Ok, now that I’ve installed CentOS, I decided to install X Windows.
And like Rip Van Winkle, I learnt that a lot has changed in 20 years :)
A windowing environment was easy to install …
sudo yum groupinstall "Gnome Desktop"
and the trusty old
startx & gave me a Windowing Environment (which I have yet to explore)
However, switching permanantly to graphics mode (or vice versa) wasn’t so easy.
I wanted to set my command line as the default startup environment and so I went to look for the default runlevel.
I coudn’t find it.
That’s because they don’t exist anymore.
No inittab of old, nothing.
The init scripts of old have now been replaced (for quite a while) by systemd. And while it’s old (most Linux distributions have adopted it for nearly 3-5 years now) it’s still new to me :)
So, systemd targets something called targets instead of runlevels. (Haha, see what I did there? :P)
Targets to my mind involve a collection of settings in a file all relating to … something … a service.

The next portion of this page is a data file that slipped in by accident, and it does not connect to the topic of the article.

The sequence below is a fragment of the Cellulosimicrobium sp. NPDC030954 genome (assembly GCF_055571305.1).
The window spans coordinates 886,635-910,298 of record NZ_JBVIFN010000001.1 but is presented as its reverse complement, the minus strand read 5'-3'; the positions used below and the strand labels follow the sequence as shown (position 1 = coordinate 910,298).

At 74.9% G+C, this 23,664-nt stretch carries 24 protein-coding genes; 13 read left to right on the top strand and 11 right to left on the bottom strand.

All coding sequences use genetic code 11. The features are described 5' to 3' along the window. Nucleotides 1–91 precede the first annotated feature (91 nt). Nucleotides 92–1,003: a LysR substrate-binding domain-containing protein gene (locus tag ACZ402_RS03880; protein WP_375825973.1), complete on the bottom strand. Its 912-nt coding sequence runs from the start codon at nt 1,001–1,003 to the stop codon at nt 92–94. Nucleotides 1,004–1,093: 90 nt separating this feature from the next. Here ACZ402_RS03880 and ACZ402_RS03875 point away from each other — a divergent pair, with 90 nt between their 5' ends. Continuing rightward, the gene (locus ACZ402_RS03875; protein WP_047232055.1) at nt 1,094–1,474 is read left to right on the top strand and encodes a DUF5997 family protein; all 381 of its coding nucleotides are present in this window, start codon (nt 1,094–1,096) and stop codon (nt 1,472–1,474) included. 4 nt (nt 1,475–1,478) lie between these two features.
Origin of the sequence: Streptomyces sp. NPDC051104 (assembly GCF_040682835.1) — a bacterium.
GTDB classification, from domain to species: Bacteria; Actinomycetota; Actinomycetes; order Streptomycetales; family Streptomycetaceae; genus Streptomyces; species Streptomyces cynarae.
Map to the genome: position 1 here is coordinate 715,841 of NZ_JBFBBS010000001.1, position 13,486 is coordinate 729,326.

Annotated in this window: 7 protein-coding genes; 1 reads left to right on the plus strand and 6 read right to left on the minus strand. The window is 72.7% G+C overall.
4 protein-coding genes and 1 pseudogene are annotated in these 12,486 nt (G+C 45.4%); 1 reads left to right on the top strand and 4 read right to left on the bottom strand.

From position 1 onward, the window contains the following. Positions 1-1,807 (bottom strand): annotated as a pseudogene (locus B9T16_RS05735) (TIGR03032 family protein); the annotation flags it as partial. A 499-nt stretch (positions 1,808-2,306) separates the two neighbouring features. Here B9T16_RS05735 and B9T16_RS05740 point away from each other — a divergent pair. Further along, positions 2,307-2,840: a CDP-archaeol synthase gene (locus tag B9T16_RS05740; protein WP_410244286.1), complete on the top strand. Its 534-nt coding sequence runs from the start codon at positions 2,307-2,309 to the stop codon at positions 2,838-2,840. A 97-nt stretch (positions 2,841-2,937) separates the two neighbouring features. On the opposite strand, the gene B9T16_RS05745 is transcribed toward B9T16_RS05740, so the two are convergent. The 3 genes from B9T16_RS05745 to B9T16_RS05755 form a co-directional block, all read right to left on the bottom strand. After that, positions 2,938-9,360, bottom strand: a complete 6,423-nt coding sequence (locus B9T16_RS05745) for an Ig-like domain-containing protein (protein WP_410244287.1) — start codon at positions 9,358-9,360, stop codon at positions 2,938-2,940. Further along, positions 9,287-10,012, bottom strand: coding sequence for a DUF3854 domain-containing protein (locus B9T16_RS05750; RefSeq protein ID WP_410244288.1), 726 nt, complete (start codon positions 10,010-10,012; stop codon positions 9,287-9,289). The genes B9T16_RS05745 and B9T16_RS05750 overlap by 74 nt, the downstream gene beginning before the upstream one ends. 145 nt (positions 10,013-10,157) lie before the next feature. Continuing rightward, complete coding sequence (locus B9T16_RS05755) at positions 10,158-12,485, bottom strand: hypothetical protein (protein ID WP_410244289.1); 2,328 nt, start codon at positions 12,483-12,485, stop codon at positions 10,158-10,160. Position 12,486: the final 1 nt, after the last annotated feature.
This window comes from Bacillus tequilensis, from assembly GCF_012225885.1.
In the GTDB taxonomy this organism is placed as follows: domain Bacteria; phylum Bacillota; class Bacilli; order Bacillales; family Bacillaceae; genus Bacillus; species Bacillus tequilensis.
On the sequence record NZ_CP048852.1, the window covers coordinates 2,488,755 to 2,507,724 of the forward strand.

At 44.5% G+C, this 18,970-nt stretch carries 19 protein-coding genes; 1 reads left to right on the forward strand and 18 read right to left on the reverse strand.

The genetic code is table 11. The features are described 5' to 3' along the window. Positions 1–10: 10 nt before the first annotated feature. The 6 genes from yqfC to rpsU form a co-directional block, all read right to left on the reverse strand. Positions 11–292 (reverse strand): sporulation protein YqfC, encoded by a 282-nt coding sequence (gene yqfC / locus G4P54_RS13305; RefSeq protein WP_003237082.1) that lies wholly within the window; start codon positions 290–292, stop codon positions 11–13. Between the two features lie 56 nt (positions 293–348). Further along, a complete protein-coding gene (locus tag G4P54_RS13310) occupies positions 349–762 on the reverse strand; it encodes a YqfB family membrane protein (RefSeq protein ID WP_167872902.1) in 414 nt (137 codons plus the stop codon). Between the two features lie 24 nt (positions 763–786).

You could group all of your network stuff in a network target, or like I needed it all your runlevel settings in a command line target or a graphical target.
So a quick search led me to the
systemctl get-default command which gives my my default target
Another search gave me the multi-user target to use if I wanted a multiuser command line environment.
So to switch all I had to do was,
systemctl set-default multi-user.target
If I ever wanted my graphical environment back as a default setting,
systemctl set-default graphical.target
And Bob, as they say, is my uncle.